Some movies aren't going to change the course of western civilization, aren't going to make any ten-best lists, seem made to get underrated, but everyone can remember them instantly whenever you mention them. My dad called them "beer and pretzels" movies. "Bingo Long" is a perfect example.Resting on the considerable star power of Billy Dee Williams and James Earl Jones, the film is a highly entertaining story about the closing years of the seperate Negro Baseball League, when black baseball players in the US weren't allowed into the major leagues. From start to finish, from the stars to the bit players, everything works perfectly.
The plot is an excuse to string together incidents, as Bingo (Williams) puts together a barnstorming team to break out from under the monopoly of the league's owners. Williams is dazzling as the charismatic Bingo, who can charm candy away from babies, but has loose principles. Jones plays against that beautifully, as a star pitcher with a strict sense of propriety.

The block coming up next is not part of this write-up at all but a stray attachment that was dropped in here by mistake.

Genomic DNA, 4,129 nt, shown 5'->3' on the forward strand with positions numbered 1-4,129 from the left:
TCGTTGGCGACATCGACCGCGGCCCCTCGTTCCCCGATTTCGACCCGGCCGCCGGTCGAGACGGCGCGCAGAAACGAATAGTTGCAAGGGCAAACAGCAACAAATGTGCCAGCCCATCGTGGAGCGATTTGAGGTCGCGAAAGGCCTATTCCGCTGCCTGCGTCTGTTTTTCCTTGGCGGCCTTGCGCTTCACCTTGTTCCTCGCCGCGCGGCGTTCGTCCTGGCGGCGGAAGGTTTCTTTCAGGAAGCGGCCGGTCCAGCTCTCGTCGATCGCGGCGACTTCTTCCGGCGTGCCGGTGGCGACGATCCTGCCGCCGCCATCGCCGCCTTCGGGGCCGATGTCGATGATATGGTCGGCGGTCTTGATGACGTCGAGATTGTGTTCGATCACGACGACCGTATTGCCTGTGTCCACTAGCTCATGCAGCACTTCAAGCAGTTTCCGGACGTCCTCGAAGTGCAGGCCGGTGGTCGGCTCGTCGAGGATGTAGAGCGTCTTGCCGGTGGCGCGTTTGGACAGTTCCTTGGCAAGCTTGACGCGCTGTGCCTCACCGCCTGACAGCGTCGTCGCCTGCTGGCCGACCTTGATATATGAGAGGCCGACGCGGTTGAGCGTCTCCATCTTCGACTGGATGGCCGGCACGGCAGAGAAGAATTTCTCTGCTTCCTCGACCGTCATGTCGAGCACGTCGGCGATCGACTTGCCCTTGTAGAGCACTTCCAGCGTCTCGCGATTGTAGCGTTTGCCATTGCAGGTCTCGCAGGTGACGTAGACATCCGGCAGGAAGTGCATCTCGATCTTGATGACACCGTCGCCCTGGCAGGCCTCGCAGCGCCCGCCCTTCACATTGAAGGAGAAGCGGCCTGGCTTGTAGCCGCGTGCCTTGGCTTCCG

The rest of the cast are note-perfect in their parts, smaller though they are, with Richard Pryor, Tony Burton, and Stan Shaw particularly memorable.
The film manages to be funny while keeping a clear view of what life was like for blacks in the US in 1939, and sad without giving in to being depressing or over-stated.
What's particularly interesting is how the film has stuck around. I first saw it when it came out, in 1976. I just saw it for the second time, since it was released on DVD here in the US. I was astonished at how much I remembered, and how fresh it still seemed.Even is this isn't a film for the ages, it's still a most congenial way to beguile the time.